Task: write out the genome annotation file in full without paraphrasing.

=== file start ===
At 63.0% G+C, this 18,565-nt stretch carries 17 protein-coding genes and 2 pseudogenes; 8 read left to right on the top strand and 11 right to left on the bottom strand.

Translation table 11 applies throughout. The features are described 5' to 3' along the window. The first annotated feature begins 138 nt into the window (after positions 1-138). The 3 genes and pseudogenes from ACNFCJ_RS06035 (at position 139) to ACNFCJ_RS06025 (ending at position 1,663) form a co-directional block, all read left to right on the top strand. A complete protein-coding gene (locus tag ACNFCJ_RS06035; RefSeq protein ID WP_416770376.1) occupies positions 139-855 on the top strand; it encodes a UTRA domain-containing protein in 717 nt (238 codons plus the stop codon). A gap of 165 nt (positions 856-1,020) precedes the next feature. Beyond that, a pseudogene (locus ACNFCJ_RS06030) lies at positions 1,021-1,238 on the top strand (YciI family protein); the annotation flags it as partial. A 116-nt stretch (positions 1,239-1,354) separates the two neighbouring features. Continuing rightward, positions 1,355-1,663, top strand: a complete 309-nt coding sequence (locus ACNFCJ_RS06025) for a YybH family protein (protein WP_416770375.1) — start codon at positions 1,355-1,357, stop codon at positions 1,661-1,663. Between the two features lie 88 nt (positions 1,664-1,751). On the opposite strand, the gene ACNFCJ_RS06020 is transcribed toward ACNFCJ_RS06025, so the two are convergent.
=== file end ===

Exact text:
At 63.0% G+C, this 18,565-nt stretch carries 17 protein-coding genes and 2 pseudogenes; 8 read left to right on the top strand and 11 right to left on the bottom strand.

Translation table 11 applies throughout. The features are described 5' to 3' along the window. The first annotated feature begins 138 nt into the window (after positions 1-138). The 3 genes and pseudogenes from ACNFCJ_RS06035 (at position 139) to ACNFCJ_RS06025 (ending at position 1,663) form a co-directional block, all read left to right on the top strand. A complete protein-coding gene (locus tag ACNFCJ_RS06035; RefSeq protein ID WP_416770376.1) occupies positions 139-855 on the top strand; it encodes a UTRA domain-containing protein in 717 nt (238 codons plus the stop codon). A gap of 165 nt (positions 856-1,020) precedes the next feature. Beyond that, a pseudogene (locus ACNFCJ_RS06030) lies at positions 1,021-1,238 on the top strand (YciI family protein); the annotation flags it as partial. A 116-nt stretch (positions 1,239-1,354) separates the two neighbouring features. Continuing rightward, positions 1,355-1,663, top strand: a complete 309-nt coding sequence (locus ACNFCJ_RS06025) for a YybH family protein (protein WP_416770375.1) — start codon at positions 1,355-1,357, stop codon at positions 1,661-1,663. Between the two features lie 88 nt (positions 1,664-1,751). On the opposite strand, the gene ACNFCJ_RS06020 is transcribed toward ACNFCJ_RS06025, so the two are convergent.